While research has been growing remarkably in the school, its impact on society also is growing. For a number of years now, the state achievement testing of children with special challenges has been conducted at the School of Education. During the past 15 years, the Office of Child Development and its leaders, Chris Groark and Bob McCall, have contributed to substantial change in policies and practices in orphanages around the world. Our partnerships with the Forum for Western Pennsylvania Superintendents and the Tri-State Area School Study Council have led to many dozens of projects in which we at Pitt helped a school district with an urgent problem. The Ready to Learn program of our Center for Urban Education has helped students in Pittsburgh Milliones 6–12, University Preparatory School, to improve their learning. And much more support in the communities around us locally, nationally, and even internationally is being developed. The School of Education also is among the leaders in Pitt’s efforts to stimulate entrepreneurial spin-offs of our research; over the past several years, three of the research efforts mentioned above have spawned technology transfers to private firms.
Finally, faculty colleagues have improved or developed several degree programs. Our Master of Arts in Teaching degree was cut from 48- 51 to 36 credits by carefully designing each course and practicum to maximize what it teaches and minimize redundancy with other courses. Our PhD program has been reshaped to provide every student with strong preparation in the core methods of educational research and a full-time apprenticeship in being a productive education scholar. Our EdD program has been reinvented to serve professionals who work in education during the day and need to be able to complete their studies on weekends and partly online— whenever they have free time. It has become a flagship example for the Carnegie Project on the Education Doctorate, which now is housed here at Pitt.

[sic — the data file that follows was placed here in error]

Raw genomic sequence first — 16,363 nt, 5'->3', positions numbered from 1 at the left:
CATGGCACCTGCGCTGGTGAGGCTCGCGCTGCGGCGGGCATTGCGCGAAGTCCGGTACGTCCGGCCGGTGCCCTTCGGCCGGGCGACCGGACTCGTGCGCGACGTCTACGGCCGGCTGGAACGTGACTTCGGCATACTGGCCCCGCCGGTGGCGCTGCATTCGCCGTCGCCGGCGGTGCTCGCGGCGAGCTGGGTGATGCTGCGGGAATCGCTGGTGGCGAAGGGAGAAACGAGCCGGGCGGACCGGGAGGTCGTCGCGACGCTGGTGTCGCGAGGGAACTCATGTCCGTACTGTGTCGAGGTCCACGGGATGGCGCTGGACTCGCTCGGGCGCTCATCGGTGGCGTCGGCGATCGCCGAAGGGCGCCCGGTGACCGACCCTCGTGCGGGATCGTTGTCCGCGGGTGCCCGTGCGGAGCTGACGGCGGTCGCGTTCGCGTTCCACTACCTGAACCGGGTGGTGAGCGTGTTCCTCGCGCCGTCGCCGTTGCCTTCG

I did not make all of this happen. I have been fortunate enough to have led the Pitt School of Education during a period of great growth, and I hope I have helped my colleagues here at Pitt to attract a wonderful next generation. I am especially grateful to past and present associate deans Rita Bean, Jere Gallagher, Mike Gunzenhauser, Lindsay Clare Matsumura, Tony Petrosky, and Lou Pingel, who have been real partners in the school’s development. Primarily, though, it has been all of our colleagues— long serving and newer—who have made the school what it is today. That, perhaps, is the most exciting thing. The talent, diligence, and dedication of all of those colleagues will continue and grow long after my service to Pitt has ended. Even after the 229 years that the University of Pittsburgh has been around and doing good and the 106 years that the School of Education has been serving the region and the world, I am confident that the best years of the school and the University are ahead of us.
Alan Lesgold is the recently retired Renée and Richard Goldman Dean of the School of Education as well as a professor.